Glasgow Film Festival reviews: Master Cheng | Blanco en Blanco | I Want My MTV

IF GLITZY film festivals often become bunfights to see the latest hyped-to-hell arthouse wonder, festivals such as Glasgow sometimes provide the space to discover the gems that might otherwise fall through the cracks. Master Cheng (****) is one such film. Debuting at GFF this weekend, the latest from veteran Finnish filmmaker Mika Kaurismäki is the sort of film that charms in quiet, unassuming ways.

It revolves around a Chinese chef, the titular Cheng, and his young son Nunjo (Pak Hon Chu and Lucas Hsuan) as they arrive in a remote Finnish fishing village from Shanghai in search of a local man no one in town seems to know. Able to speak some English, Cheng is befriended by diner owner Sirkka (Anna-Maija Tuokka), whose kindness he insists on repaying by cooking her sceptical-at-first-customers his signature dishes. Droll culture-clashing comedy duly ensues as the restorative power of his Asian riffs on fish soup and reindeer stew start working their magic on his hosts and the town and its people start working its magic on him. None of which is especially radical, but that’s the point. Kaurismäki’s characters may lack the poker-faced inscrutability found in the films of his more famous younger brother, Aki Kaurismäki, but like a gentler spin on the latter’s similarly themed The Other Side of Hope, Master Cheng is a comforting tribute to the value of opening yourself up to the unfamiliar.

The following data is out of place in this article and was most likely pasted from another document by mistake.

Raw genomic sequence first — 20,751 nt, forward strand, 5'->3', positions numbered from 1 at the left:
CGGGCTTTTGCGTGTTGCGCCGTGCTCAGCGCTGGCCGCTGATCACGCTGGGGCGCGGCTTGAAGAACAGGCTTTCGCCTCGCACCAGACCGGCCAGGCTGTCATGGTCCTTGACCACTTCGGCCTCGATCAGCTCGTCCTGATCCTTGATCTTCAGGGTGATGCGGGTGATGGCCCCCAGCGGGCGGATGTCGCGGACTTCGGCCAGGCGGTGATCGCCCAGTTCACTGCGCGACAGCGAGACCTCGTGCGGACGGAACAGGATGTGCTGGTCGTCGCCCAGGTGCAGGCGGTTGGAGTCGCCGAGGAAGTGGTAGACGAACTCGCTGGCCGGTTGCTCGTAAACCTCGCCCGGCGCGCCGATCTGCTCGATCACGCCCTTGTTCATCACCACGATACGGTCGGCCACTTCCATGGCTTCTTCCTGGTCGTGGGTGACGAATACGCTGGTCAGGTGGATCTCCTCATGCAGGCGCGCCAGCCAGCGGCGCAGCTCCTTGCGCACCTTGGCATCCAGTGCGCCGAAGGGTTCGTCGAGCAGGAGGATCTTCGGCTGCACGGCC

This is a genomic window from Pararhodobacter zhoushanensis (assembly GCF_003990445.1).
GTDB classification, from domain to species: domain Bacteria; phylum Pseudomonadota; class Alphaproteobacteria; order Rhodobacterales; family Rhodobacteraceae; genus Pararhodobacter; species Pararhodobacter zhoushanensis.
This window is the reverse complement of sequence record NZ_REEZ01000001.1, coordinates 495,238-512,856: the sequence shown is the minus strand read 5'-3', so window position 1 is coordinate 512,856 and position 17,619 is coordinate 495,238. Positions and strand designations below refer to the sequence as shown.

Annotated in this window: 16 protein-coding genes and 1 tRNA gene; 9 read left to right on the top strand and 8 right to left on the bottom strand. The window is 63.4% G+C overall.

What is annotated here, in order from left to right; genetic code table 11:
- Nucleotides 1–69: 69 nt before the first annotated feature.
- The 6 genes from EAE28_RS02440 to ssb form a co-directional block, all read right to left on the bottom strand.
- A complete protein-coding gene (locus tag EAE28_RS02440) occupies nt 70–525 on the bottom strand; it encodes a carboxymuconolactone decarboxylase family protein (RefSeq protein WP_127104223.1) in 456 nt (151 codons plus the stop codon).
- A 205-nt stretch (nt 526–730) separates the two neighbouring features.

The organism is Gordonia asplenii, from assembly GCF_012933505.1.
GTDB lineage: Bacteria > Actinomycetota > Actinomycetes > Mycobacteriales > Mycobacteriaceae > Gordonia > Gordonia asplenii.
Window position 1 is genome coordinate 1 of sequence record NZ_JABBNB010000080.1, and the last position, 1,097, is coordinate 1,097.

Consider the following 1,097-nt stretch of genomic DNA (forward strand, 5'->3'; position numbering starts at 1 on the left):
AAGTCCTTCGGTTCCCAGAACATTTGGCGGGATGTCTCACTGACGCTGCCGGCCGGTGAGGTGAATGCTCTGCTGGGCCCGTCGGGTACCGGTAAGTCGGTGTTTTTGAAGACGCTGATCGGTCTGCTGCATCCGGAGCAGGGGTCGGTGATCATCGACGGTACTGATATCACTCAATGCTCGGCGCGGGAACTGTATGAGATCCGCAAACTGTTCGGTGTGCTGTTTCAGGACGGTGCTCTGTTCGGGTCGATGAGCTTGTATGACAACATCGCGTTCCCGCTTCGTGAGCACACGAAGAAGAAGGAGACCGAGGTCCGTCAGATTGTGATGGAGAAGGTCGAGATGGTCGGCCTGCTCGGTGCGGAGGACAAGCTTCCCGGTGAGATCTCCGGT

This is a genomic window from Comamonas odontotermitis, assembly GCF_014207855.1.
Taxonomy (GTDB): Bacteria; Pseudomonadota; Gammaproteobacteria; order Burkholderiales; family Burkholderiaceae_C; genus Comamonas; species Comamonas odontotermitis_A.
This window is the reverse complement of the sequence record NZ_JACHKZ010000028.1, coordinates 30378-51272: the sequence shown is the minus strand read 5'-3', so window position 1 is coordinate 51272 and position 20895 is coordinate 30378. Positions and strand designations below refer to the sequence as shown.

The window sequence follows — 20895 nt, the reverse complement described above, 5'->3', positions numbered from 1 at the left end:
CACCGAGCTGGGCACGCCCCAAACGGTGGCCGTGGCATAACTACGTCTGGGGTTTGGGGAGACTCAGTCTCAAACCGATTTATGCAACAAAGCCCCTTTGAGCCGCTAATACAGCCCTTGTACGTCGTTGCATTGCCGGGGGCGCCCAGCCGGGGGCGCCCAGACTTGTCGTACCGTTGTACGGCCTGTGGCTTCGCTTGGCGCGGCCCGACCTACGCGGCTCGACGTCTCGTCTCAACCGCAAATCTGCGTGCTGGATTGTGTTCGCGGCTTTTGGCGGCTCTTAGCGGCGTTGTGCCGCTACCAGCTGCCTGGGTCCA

There’s nothing remotely comforting about Blanco en Blanco (****), an artistically challenging period drama about the horrors of colonialism seen through the prism of a photographer (Alfredo Castro) whose complicity in its genocidal consequences gives the film a chilling distancing effect. Set in Tierra del Fuego at the dawn of the 20th century, the film, directed with formal rigour by up-and-coming Spanish-Chilean filmmaker Théo Court, keeps bloodshed largely offscreen, concentrating at first on his protagonist’s growing obsession with a teenage bride-to-be (Esther Vega) whose marriage to an all powerful landowner he’s been hired to document. But the realities of his never-seen boss’s determination to wipe out the island’s indigenous population gradually starts seeping into the frame as he’s put to work documenting a version of history that will valorise this so-called “civilising” process. What follows is not some bogus redemption story, but a devastating critique of the role image-making has played in the eradication from history of entire cultures.

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There’s a good documentary to be made about the cultural impact of MTV. Sadly I Want My MTV (**) isn’t it. More of a nostalgic primer for those who’ve grown up with instant access music on YouTube, it’s a standard mix of talking-head interviews and archival clips running through the station’s troubled launch, its rapid ascendency and its swift descent into reality TV. True, it’s always good to see the David Bowie interview in which he holds the station to account for its racist playlists, but mostly this is the kind of shallow music doc that would once have featured on the station in its heyday. ALISTAIR HARKNESS



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